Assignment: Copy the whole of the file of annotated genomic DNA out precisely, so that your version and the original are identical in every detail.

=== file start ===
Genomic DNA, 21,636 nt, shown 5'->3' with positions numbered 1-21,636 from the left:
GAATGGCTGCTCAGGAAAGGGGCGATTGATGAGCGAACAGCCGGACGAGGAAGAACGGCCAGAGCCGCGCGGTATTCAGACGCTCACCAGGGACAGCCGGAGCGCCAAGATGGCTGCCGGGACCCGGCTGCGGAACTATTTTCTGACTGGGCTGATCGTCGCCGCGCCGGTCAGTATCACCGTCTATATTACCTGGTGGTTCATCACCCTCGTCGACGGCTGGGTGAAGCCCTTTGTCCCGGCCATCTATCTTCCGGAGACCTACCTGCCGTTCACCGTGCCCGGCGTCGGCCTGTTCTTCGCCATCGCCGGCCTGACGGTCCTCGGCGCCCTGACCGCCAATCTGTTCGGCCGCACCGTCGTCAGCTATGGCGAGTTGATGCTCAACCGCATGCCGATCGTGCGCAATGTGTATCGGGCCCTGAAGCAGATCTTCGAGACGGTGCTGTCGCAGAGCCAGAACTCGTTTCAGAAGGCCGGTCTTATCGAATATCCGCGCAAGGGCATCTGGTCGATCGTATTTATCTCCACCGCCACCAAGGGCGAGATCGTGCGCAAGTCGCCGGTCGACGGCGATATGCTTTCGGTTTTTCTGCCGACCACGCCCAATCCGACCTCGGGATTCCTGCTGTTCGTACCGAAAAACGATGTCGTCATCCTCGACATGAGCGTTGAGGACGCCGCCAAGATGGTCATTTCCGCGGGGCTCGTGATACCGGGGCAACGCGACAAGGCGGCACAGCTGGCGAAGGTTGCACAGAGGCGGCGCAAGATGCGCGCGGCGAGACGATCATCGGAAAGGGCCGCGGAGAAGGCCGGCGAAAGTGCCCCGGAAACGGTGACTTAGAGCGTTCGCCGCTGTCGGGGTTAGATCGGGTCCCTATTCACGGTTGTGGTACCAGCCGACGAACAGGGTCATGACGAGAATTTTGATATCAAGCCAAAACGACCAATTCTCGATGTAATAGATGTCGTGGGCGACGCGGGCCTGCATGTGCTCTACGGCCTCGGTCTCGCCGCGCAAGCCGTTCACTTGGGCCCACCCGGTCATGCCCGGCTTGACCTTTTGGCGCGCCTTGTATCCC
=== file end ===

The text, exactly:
Genomic DNA, 21,636 nt, shown 5'->3' with positions numbered 1-21,636 from the left:
GAATGGCTGCTCAGGAAAGGGGCGATTGATGAGCGAACAGCCGGACGAGGAAGAACGGCCAGAGCCGCGCGGTATTCAGACGCTCACCAGGGACAGCCGGAGCGCCAAGATGGCTGCCGGGACCCGGCTGCGGAACTATTTTCTGACTGGGCTGATCGTCGCCGCGCCGGTCAGTATCACCGTCTATATTACCTGGTGGTTCATCACCCTCGTCGACGGCTGGGTGAAGCCCTTTGTCCCGGCCATCTATCTTCCGGAGACCTACCTGCCGTTCACCGTGCCCGGCGTCGGCCTGTTCTTCGCCATCGCCGGCCTGACGGTCCTCGGCGCCCTGACCGCCAATCTGTTCGGCCGCACCGTCGTCAGCTATGGCGAGTTGATGCTCAACCGCATGCCGATCGTGCGCAATGTGTATCGGGCCCTGAAGCAGATCTTCGAGACGGTGCTGTCGCAGAGCCAGAACTCGTTTCAGAAGGCCGGTCTTATCGAATATCCGCGCAAGGGCATCTGGTCGATCGTATTTATCTCCACCGCCACCAAGGGCGAGATCGTGCGCAAGTCGCCGGTCGACGGCGATATGCTTTCGGTTTTTCTGCCGACCACGCCCAATCCGACCTCGGGATTCCTGCTGTTCGTACCGAAAAACGATGTCGTCATCCTCGACATGAGCGTTGAGGACGCCGCCAAGATGGTCATTTCCGCGGGGCTCGTGATACCGGGGCAACGCGACAAGGCGGCACAGCTGGCGAAGGTTGCACAGAGGCGGCGCAAGATGCGCGCGGCGAGACGATCATCGGAAAGGGCCGCGGAGAAGGCCGGCGAAAGTGCCCCGGAAACGGTGACTTAGAGCGTTCGCCGCTGTCGGGGTTAGATCGGGTCCCTATTCACGGTTGTGGTACCAGCCGACGAACAGGGTCATGACGAGAATTTTGATATCAAGCCAAAACGACCAATTCTCGATGTAATAGATGTCGTGGGCGACGCGGGCCTGCATGTGCTCTACGGCCTCGGTCTCGCCGCGCAAGCCGTTCACTTGGGCCCACCCGGTCATGCCCGGCTTGACCTTTTGGCGCGCCTTGTATCCC